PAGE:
A SMART financial goal includes the following components: • Specific: State exactly what is to be done

    with the money involved. • Measurable: Write the exact dollar

    amount. • Attainable: Determine how it can be

    reached. • Realistic: Do not set the goal for

    something unattainable or unrealistic. This involves reviewing a spending plan to ensure the amount allocated can be saved.

    • Time Bound: Specifically state when the goal needs to be reached.

  • 1.15.2.F1

    © Family Economics & Financial Education – Revised February 2009– Spending Plans Unit –Spending Plan – Page 2 Funded by a grant from Take Charge America, Inc. to the Norton School of Family and Consumer Sciences Take Charge America Institute at The University of Arizona

    At any time, an individual may have several financial goals and the amount required to achieve each goal may be more than an individual can allocate in their spending plan. Therefore, the process of setting financial goals involves setting priorities and continually examining if the goals are being achieved. In financial management, goals help a person to consider the tradeoffs they are making with each decision. A spending plan then becomes the essential tool to ensuring money is allocated to achieve each goal.

    What is a Spending Plan? A spending plan is comprised of three sections; income, expense, and net gain or loss. Income is money earned, and expense is money spent. There are two types of expenses; fixed and flexible. Fixed expenses often have a fixed amount due each month, are contractual, and not easy to reduce or eliminate. Examples include rent, cell phone bills, and car payments. Flexible expenses can vary each month in the amount owed, are not contractual, and do not have to be paid by a certain date making it easy to reduce or eliminate the expense. Examples are food, clothing, and entertainment.

    Setting Financial Goals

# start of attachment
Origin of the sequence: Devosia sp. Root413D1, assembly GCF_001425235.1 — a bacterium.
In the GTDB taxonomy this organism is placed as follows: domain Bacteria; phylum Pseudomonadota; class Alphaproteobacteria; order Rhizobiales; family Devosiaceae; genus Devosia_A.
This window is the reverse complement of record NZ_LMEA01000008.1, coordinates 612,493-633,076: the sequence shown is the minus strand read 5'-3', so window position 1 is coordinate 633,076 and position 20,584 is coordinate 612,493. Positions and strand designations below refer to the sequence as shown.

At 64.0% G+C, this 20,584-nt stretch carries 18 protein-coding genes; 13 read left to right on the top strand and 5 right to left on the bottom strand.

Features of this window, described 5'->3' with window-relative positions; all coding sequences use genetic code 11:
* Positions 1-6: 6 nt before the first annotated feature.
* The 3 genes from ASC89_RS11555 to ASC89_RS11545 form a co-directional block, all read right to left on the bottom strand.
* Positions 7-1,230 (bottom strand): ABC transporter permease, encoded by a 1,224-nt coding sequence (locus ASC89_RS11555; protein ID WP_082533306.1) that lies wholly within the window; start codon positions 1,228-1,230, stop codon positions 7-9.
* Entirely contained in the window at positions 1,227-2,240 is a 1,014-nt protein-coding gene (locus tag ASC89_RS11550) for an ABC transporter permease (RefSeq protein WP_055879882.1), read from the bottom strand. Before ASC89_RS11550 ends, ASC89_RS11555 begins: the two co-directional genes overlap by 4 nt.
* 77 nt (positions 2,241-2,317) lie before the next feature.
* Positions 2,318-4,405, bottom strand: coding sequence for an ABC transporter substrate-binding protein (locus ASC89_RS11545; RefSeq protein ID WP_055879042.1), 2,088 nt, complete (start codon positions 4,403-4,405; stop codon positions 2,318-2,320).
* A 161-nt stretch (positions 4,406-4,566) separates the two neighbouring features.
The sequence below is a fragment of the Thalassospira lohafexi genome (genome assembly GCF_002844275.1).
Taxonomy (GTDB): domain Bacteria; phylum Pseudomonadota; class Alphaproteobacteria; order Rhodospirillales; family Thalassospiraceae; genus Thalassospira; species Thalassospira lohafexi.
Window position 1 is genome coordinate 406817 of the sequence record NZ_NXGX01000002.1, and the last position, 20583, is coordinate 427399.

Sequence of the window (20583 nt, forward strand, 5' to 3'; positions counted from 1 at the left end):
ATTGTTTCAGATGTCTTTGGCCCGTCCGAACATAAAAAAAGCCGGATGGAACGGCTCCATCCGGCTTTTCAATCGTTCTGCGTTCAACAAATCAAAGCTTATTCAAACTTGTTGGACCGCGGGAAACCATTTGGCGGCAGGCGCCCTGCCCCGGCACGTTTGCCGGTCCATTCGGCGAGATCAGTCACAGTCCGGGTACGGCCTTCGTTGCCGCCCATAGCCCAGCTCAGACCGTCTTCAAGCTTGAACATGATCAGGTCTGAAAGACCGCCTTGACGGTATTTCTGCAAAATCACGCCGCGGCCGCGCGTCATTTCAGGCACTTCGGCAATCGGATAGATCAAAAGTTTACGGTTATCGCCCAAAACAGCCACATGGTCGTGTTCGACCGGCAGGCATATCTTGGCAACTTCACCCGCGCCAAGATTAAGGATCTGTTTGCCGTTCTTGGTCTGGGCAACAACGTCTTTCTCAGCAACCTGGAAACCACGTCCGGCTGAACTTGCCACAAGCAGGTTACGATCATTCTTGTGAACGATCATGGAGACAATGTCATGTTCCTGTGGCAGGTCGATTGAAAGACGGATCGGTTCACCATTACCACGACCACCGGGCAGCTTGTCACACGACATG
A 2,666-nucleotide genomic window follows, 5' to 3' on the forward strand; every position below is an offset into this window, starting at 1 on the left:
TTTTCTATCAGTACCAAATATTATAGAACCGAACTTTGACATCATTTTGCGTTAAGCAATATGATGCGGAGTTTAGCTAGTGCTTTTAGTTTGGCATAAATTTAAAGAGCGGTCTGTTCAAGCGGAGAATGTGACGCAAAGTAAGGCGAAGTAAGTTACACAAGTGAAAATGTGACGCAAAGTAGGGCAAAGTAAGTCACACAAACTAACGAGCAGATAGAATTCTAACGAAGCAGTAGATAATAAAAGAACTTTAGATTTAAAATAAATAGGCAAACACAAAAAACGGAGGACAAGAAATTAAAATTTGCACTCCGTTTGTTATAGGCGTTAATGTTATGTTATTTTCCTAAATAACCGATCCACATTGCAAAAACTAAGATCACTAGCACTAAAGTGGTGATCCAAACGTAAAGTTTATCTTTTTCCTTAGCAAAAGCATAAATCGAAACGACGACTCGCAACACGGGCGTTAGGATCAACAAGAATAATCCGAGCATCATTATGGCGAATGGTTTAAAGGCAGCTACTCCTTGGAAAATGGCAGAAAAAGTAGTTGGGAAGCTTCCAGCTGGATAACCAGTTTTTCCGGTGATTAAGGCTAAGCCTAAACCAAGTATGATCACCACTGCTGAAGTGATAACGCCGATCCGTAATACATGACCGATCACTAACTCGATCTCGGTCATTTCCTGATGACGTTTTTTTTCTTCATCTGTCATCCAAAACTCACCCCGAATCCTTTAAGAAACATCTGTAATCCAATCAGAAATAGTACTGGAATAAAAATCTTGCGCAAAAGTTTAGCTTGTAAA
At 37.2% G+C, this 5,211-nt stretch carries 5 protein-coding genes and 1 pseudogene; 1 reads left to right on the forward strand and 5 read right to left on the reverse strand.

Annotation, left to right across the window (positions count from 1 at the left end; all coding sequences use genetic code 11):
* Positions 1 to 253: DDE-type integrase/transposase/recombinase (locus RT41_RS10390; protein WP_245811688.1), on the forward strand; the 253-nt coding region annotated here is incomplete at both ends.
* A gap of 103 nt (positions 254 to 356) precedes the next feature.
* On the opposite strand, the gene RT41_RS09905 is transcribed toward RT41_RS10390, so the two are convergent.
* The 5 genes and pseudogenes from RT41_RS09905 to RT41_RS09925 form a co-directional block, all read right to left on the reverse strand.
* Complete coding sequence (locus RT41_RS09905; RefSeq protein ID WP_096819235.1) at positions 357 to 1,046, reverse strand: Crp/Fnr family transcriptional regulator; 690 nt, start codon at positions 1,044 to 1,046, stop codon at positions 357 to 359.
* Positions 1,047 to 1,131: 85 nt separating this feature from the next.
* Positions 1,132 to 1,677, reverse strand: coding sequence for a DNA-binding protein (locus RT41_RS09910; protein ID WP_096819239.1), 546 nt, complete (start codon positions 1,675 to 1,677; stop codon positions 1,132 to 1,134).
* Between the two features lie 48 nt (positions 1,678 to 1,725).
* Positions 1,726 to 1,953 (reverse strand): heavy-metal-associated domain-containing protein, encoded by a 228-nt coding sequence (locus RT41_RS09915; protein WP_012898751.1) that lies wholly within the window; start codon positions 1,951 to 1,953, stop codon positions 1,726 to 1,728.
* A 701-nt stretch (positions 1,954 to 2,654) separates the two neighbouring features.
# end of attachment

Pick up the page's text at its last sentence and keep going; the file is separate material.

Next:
Examples of SMART Goals:

    • Short-term goal: I plan to save $10.00 from my monthly paycheck for eight months to purchase a new pair of $80 running shoes for track season.

    • Long-term goal is: I plan to save $25.00 from each bi-monthly paycheck for two years to

    have $1,200 towards a down payment for a used car when I turn 18 years old.

    Developing a Spending

    Step One–Track Current Income and Expenses

    To create a spending plan, individuals first begin by making estimates of how much money they will earn and expenses they will have during a specific period of time. This time period is often concurrent with payday. For most, this is bi-monthly or monthly income. It is essential that the estimates an individual makes are as accurate as possible for the spending plan to be realistic and effective. If an individual is unsure about how much they are spending, they should track their daily expenses for a few weeks. This can be done by carrying a small notebook and writing down each expense as it occurs or keeping receipts.

  • 1.15.2.F1

    © Family Economics & Financial Education – Revised February 2009– Spending Plans Unit –Spending Plan – Page 3 Funded by a grant from Take Charge America, Inc. to the Norton School of Family and Consumer Sciences Take Charge America Institute at The University of Arizona

    Step Two–Creating Personalized Income and Expense Categories